Location: Fruit and Nut Research2013 Annual Report
1a. Objectives (from AD-416):
1. Provide improved horticultural tools for stabilizing pecan nut yields in alternate bearing pecan trees and orchards. 2. Develop an improved approach for orchard management of fungal diseases attacking developing fruit, based on enhancement of the tree's natural disease resistance mechanisms.
1b. Approach (from AD-416):
Objectives are achieved via research and development efforts to introduce to commercial pecan producers new horticultural tools to improve production efficiency of commercial enterprises. The approach focuses on alternate bearing and pecan scab disease via introduction of the following tools: a chemical-based thinning strategy for regulation of crop-load; regulation of flowering and alternate bearing via plant growth regulators; an improved “conceptual tool” for managing alternate bearing; reduction of chemical stresses by improved nutrient element management with emphasis on zinc; and induction of greater natural tree resistance to fungal disease pests (such as pecan scab) via improved tree nutrition and systemic acquired resistance inducers. The approach includes numerous lab, greenhouse, and field based studies, but with a great deal of emphasis on field evaluation of treatments in real-world commercial orchard situations. Extension specialists are included in the research efforts to facilitate transfer of knowledge, strategies, and technologies to farmers. The approach largely relies on adaptation of existing technologies to pecan horticulture, but with new technology potentially being introduced for transition and inner-transition metals, and registration of existing commercial products for usage on pecan. There will be dozens of research studies conducted, with experimental designs structured to test hypotheses associated with objective-linked postulates. Results will be disseminated to scientific, extension, and commercial individuals and groups via appropriate publications/articles, talks, and field-days.
3. Progress Report:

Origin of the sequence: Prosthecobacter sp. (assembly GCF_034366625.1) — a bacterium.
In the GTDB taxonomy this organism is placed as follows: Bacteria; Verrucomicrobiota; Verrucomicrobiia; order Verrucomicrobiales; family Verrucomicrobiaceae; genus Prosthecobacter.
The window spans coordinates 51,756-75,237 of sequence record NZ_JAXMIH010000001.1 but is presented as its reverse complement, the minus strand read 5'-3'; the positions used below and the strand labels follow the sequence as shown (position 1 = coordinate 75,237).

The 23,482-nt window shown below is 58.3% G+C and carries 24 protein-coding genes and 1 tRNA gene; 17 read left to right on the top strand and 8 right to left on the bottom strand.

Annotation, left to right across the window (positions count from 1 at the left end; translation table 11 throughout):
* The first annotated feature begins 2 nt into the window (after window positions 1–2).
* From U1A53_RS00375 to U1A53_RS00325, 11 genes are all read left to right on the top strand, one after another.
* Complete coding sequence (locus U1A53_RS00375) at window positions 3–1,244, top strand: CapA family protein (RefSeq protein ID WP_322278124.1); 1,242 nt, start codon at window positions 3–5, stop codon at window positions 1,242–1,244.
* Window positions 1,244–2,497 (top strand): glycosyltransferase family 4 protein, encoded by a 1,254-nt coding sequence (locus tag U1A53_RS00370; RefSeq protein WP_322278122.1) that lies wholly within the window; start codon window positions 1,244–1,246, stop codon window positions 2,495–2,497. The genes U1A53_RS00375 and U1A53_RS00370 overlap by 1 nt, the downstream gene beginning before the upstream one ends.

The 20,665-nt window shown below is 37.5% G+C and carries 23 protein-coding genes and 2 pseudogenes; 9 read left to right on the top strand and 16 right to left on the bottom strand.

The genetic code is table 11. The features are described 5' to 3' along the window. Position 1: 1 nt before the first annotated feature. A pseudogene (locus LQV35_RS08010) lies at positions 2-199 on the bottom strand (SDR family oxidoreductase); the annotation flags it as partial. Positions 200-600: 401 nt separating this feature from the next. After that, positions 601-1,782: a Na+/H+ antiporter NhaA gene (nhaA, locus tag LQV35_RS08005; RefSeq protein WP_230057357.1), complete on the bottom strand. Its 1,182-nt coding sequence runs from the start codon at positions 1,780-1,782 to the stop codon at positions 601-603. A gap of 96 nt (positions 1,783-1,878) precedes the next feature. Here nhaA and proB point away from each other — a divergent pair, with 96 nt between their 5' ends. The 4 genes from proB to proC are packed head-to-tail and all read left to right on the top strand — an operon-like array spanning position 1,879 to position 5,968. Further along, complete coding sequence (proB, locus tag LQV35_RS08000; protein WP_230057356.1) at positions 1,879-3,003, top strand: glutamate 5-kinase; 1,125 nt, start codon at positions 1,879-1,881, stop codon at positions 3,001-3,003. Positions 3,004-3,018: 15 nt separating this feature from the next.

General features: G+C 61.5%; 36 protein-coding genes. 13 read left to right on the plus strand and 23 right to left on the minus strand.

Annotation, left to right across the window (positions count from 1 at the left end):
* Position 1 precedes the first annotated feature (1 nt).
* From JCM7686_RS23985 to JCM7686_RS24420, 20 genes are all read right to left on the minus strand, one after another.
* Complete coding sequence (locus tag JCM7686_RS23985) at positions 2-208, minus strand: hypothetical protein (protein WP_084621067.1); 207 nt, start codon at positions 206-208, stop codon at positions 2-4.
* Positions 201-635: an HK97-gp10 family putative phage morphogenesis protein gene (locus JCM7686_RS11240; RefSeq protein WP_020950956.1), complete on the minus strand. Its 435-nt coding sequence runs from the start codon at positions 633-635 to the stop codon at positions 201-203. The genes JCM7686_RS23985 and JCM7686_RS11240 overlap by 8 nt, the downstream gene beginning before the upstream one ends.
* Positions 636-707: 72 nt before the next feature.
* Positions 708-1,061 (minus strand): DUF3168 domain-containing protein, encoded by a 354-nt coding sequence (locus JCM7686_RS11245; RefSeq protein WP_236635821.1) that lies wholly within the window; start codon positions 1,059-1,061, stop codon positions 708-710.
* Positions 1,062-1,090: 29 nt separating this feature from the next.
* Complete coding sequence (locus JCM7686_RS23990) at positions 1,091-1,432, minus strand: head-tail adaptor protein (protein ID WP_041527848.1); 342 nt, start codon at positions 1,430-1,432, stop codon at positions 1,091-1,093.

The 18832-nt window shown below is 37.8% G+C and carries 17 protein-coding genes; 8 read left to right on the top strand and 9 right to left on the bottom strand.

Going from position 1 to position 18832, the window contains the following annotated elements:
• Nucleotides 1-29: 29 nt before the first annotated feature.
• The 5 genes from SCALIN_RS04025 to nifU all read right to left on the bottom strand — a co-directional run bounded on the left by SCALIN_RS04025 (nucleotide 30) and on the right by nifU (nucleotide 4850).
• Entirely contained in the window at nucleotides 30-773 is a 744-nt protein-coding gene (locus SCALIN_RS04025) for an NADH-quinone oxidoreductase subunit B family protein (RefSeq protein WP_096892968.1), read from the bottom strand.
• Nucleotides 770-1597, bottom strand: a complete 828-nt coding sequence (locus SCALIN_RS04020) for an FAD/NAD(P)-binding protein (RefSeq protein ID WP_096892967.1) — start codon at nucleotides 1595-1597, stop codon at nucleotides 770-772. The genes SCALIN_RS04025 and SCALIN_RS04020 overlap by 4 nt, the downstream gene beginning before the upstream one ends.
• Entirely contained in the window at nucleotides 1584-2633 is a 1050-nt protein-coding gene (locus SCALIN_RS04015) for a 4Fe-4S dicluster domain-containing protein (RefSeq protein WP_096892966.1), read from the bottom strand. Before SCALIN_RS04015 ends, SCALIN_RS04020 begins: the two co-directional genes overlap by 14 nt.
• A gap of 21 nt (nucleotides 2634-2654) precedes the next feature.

This project has spanned its 5-year cycle and is transitioning to a new Project Plan on ‘Mitigating Alternate Bearing’. The ability for growers to manage alternate bearing by individual trees has been advanced by a) developing a mechanized hedge pruning protocol for the southeastern U.S., b) gaining an understanding as to how to better regulate flowering using gibberellic acid to reduce excessive cropping in the following year; by managing tree canopy health to maximize dormant season sucrose reserves, c) improving tree access to rare-earth elements, d) using plant bioregulators to prevent induction of alternate bearing by canopy damaging by black pecan aphids. A new theory was advanced for flowering regulation in temperate zone trees, with timely regulation of tree hormones increasing or decreasing subsequent year flowering with ethylene and cytokinins being especially promising for future study. New trace element tools were developed for improving crop nutrition by improving nickel and rare-earth element nutritional physiology. Management strategies and tools were developed for reducing June-drop and water-stage fruit-drop by improving tree boron, nickel, and potassium nutrition. It was also found that pecan, and most hickory species, are hyper-accumulators of rare-earth elements and likely possess a physiological requirement for one or more rare-earth elements as either essential or beneficial nutrient elements; thus, identifying management of organic matter in orchard soils as a means of ensuring that trees receive sufficient rare-earths to meet nutritional needs. These elements appear to help trees to better withstand water stress and adaptation to dry sites. It was found that improving tree nickel nutrition increases nutmeat quality, reduces crop loss to pecan scab disease and water-stage fruit-drop. Improving tree potassium nutrition was found to reduce ‘June drop’. Efforts to mitigate alternate bearing by reducing pecan scab found that phosphite is very effective at protecting trees from scab, especially that of foliage, and that the agent triggers a form of systemic resistance to scab. A screening of many other systemic resistance-inducing agents effective in other crops had no activity in pecan. Several co-dominate genetic markers, and other dominate genetic markers, were developed as tools enabling detailed investigation of the genetic diversity of the scab pathogen. Use of these markers indicate that there is far more genetic diversity in the pathogen than thought; therefore, leading to new orchard management approaches for managing scab resistance to fungicides and disease epidemics. An improved disease rating scale was developed that greatly improves visual estimation on disease severity. The above knowledge, tools, and strategies promise to greatly facilitate efforts by U.S. farmers to produce pecans.